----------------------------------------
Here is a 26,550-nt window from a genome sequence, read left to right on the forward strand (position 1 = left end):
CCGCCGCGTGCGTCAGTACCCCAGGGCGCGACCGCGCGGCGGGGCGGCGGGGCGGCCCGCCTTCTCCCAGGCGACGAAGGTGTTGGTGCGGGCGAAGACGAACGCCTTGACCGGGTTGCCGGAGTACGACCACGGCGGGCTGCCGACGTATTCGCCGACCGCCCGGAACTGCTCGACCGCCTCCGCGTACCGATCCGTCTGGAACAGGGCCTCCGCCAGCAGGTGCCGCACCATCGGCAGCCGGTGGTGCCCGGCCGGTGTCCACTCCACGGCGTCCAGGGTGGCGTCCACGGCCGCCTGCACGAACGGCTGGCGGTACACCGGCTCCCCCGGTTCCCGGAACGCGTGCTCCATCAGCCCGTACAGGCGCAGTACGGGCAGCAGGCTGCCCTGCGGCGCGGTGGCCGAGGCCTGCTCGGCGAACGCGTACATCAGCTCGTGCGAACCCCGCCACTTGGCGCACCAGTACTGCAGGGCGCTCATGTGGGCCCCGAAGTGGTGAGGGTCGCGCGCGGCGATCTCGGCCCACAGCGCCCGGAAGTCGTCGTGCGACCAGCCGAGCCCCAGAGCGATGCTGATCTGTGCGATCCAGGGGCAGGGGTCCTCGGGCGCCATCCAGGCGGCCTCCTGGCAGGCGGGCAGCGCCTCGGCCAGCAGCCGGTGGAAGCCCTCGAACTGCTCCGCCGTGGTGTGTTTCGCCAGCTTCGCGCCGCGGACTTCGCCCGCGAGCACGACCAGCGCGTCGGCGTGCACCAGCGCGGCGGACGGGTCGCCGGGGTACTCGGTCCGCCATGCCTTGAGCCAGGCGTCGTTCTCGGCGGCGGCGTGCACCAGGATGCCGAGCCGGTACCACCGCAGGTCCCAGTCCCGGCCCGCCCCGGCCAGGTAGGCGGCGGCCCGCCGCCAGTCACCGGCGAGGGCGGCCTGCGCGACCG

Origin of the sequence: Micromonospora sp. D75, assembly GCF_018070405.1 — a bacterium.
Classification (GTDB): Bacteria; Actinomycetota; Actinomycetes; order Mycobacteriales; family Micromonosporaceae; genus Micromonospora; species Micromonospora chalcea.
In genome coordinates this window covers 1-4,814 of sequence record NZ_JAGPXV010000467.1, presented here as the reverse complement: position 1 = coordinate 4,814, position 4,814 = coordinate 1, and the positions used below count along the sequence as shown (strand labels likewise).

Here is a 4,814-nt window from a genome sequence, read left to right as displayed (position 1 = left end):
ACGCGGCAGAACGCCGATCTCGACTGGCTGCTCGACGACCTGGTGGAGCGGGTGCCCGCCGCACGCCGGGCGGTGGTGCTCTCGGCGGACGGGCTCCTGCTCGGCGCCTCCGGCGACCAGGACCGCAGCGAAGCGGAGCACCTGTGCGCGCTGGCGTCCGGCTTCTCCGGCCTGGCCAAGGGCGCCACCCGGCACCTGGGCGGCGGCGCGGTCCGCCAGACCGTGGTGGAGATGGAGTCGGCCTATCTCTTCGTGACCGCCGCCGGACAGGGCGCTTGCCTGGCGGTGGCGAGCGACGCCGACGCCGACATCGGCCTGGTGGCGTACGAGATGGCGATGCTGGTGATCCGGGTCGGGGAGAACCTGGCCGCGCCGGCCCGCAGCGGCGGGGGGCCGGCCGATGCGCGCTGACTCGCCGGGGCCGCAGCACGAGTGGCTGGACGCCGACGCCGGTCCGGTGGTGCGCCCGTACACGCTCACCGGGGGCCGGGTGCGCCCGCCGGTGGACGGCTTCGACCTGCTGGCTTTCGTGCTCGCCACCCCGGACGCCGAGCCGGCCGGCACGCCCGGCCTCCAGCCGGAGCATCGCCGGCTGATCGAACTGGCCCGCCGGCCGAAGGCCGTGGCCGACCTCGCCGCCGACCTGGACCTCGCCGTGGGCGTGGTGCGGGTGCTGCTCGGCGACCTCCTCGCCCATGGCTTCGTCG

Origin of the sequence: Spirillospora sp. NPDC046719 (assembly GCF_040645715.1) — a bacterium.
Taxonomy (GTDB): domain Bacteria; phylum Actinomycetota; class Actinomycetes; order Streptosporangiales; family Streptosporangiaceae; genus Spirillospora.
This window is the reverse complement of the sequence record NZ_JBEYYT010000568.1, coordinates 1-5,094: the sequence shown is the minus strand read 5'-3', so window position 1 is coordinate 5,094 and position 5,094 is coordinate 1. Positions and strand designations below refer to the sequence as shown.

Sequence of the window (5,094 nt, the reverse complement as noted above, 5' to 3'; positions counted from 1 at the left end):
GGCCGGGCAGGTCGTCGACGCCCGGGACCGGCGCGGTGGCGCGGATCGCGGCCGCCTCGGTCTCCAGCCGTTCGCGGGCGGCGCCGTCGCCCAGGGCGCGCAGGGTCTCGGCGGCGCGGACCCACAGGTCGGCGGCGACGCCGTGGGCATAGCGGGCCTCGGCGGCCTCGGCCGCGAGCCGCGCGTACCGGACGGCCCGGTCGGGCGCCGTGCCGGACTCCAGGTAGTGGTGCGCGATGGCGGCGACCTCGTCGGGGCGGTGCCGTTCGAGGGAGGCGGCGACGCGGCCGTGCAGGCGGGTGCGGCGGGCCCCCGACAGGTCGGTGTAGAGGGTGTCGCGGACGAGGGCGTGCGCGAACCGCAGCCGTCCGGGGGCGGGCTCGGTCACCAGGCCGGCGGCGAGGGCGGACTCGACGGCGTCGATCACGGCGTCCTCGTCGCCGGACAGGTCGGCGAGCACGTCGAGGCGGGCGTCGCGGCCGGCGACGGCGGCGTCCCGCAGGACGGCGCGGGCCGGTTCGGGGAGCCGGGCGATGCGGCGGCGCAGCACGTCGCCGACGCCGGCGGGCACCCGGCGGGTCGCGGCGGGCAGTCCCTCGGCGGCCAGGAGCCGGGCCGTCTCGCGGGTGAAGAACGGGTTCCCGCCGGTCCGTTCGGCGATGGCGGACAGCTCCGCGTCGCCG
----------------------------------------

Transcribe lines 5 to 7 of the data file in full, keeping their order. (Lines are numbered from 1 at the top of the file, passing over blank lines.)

In genome coordinates this window covers 1-4,814 of sequence record NZ_JAGPXV010000467.1, presented here as the reverse complement: position 1 = coordinate 4,814, position 4,814 = coordinate 1, and the positions used below count along the sequence as shown (strand labels likewise).

Here is a 4,814-nt window from a genome sequence, read left to right as displayed (position 1 = left end):
ACGCGGCAGAACGCCGATCTCGACTGGCTGCTCGACGACCTGGTGGAGCGGGTGCCCGCCGCACGCCGGGCGGTGGTGCTCTCGGCGGACGGGCTCCTGCTCGGCGCCTCCGGCGACCAGGACCGCAGCGAAGCGGAGCACCTGTGCGCGCTGGCGTCCGGCTTCTCCGGCCTGGCCAAGGGCGCCACCCGGCACCTGGGCGGCGGCGCGGTCCGCCAGACCGTGGTGGAGATGGAGTCGGCCTATCTCTTCGTGACCGCCGCCGGACAGGGCGCTTGCCTGGCGGTGGCGAGCGACGCCGACGCCGACATCGGCCTGGTGGCGTACGAGATGGCGATGCTGGTGATCCGGGTCGGGGAGAACCTGGCCGCGCCGGCCCGCAGCGGCGGGGGGCCGGCCGATGCGCGCTGACTCGCCGGGGCCGCAGCACGAGTGGCTGGACGCCGACGCCGGTCCGGTGGTGCGCCCGTACACGCTCACCGGGGGCCGGGTGCGCCCGCCGGTGGACGGCTTCGACCTGCTGGCTTTCGTGCTCGCCACCCCGGACGCCGAGCCGGCCGGCACGCCCGGCCTCCAGCCGGAGCATCGCCGGCTGATCGAACTGGCCCGCCGGCCGAAGGCCGTGGCCGACCTCGCCGCCGACCTGGACCTCGCCGTGGGCGTGGTGCGGGTGCTGCTCGGCGACCTCCTCGCCCATGGCTTCGTCG